That section provides: “No employer shall coerce or influence or attempt to coerce or influence his employees through or by means of threat of discharge or loss of employment to adopt or follow or refrain from adopting or following any particular course or line of political action or political activity.” Damore’s complaint highlighted several instances of anti-conservative and anti-Trump bias.
Discovery Will Be a Gold Mine of Uncomfortable Truths
The examples included in the complaint, however, were merely the comments about which Damore and his co-plaintiff, David Gudeman, knew. Here’s where it will get even more interesting.
During discovery, the plaintiffs will have the ability to request every document, email, and text concerning politics or political issues involving Google’s decision-makers. In a class-action lawsuit, the number of decision makers will be in the hundreds, if not thousands, including the high-level executives involved in Damore’s termination.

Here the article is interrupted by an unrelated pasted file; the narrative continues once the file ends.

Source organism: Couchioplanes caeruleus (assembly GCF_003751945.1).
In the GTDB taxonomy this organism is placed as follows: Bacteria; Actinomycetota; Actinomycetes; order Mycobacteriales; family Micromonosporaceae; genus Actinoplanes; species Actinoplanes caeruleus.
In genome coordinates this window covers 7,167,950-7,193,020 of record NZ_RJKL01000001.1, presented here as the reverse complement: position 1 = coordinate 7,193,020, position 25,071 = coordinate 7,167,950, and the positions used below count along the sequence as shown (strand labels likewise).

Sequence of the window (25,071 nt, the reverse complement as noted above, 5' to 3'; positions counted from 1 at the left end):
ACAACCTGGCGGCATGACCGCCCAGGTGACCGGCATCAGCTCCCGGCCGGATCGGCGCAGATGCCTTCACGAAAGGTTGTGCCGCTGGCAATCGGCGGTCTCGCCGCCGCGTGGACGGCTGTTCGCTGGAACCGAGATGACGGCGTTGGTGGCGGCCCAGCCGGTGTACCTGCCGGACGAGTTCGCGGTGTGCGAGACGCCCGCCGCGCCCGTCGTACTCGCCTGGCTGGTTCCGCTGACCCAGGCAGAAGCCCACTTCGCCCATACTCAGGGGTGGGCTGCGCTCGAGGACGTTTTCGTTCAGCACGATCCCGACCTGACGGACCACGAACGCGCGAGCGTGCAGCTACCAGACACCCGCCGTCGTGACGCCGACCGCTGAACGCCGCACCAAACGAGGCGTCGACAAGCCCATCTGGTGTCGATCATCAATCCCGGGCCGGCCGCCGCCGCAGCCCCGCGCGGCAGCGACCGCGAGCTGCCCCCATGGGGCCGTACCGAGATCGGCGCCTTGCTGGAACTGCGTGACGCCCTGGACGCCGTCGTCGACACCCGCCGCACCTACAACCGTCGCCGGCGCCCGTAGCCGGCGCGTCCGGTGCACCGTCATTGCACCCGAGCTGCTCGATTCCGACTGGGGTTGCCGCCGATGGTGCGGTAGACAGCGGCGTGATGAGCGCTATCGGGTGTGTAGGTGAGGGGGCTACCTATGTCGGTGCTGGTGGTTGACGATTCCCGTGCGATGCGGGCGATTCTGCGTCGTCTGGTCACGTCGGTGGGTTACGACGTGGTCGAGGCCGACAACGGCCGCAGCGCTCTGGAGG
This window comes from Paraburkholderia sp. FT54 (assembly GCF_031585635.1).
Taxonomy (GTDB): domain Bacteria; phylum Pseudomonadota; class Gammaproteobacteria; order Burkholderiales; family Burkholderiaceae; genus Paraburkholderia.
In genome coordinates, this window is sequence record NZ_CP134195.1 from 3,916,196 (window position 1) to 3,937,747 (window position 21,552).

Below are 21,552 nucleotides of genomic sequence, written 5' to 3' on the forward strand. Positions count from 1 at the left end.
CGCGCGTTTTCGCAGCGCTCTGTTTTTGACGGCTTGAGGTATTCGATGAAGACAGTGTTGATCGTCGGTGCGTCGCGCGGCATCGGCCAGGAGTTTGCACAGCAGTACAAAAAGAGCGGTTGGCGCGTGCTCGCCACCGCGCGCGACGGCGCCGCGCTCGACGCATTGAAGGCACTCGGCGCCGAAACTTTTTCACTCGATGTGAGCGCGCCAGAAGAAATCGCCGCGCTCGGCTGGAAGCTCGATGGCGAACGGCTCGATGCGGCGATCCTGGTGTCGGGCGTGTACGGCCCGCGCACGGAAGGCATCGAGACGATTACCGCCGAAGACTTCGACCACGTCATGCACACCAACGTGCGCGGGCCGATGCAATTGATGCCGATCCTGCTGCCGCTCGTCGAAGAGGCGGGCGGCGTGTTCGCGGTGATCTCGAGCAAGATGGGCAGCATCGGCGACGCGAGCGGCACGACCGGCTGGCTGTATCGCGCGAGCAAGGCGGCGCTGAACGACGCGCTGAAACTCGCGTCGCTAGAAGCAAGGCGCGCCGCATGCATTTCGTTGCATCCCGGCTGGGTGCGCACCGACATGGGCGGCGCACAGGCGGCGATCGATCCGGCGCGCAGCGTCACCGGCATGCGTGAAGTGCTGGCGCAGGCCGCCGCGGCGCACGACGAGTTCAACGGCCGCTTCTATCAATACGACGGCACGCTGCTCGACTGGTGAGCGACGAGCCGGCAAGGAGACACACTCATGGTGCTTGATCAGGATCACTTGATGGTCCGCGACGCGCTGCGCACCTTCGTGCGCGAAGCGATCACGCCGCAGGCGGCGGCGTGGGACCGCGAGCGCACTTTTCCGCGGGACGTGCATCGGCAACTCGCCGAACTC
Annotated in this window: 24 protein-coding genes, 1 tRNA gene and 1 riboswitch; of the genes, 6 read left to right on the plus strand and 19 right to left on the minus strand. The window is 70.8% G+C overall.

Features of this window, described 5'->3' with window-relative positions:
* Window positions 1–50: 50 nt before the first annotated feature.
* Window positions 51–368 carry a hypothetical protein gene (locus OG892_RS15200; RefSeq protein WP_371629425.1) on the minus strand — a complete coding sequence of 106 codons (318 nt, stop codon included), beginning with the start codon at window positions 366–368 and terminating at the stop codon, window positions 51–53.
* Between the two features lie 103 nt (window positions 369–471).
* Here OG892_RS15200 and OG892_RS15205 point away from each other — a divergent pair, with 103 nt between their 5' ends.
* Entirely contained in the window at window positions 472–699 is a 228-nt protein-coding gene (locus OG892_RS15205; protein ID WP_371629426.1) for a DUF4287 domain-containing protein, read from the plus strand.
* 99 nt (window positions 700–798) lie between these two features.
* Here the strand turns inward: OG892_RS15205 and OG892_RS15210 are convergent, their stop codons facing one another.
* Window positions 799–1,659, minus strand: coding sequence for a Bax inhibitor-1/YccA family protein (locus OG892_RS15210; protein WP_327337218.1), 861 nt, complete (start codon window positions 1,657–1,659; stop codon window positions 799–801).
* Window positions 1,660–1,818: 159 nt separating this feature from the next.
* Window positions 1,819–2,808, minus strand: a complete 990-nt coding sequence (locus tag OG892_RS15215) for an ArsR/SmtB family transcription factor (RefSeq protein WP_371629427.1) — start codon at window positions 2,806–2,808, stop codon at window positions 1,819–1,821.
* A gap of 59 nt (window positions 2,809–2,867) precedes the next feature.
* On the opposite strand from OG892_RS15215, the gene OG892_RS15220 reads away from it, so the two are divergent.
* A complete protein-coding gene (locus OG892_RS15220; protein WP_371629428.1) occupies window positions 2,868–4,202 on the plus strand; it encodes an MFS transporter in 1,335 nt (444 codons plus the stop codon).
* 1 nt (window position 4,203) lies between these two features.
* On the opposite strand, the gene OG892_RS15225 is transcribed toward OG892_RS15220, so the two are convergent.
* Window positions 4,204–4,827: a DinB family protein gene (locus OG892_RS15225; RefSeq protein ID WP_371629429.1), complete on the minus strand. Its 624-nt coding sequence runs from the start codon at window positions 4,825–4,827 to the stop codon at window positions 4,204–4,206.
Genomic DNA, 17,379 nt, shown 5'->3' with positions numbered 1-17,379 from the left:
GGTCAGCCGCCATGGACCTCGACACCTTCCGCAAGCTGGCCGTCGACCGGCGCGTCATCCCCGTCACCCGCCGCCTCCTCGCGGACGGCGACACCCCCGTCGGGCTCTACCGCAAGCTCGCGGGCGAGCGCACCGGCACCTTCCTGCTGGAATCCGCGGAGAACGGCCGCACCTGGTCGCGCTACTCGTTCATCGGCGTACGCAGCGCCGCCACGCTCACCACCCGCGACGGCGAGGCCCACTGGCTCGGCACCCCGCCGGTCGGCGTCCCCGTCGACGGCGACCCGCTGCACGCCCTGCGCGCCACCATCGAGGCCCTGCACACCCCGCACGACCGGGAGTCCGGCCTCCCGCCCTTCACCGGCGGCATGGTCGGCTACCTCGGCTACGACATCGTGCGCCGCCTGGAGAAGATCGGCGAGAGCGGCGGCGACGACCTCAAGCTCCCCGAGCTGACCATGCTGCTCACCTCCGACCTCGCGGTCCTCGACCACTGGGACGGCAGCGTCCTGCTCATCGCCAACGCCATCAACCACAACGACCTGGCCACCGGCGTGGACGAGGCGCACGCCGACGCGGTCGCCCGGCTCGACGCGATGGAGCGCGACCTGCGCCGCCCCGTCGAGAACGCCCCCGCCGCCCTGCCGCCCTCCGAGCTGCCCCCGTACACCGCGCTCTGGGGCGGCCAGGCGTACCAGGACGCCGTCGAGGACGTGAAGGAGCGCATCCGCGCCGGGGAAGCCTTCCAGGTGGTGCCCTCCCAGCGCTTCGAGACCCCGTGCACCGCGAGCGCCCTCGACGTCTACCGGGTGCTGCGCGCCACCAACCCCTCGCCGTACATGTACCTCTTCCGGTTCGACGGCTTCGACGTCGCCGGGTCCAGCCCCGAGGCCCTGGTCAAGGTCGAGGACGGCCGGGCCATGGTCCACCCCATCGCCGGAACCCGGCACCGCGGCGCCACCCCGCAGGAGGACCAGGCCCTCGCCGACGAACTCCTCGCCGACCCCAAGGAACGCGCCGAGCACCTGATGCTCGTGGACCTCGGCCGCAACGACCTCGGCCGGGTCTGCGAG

Further, evidence that the decision-makers held an anti-conservative bias, even if not tied to a specific employment decision, is typically admissible circumstantial evidence of discriminatory intent. What might that evidence be? Well, consider The Daily Caller’s article this week that exposed Google’s display of “fact checks for conservative publications in its results, [but] [n]o prominent liberal sites receive the same treatment.”
As Eric Liberman continued, “not only is Google’s fact-checking highly partisan — perhaps reflecting the sentiments of its leaders — it is also blatantly wrong, asserting sites made ‘claims’ they demonstrably never made.” That the world’s largest search engine targeted conservative sites such as The Federalist—and fraudulently so, as David Harsanyi established—and no liberal Web sites isn’t likely happenstance. Discovery will tell that and maybe much more—that is, if Damore’s lawyers succeeded in sidestepping the secrecy of arbitration.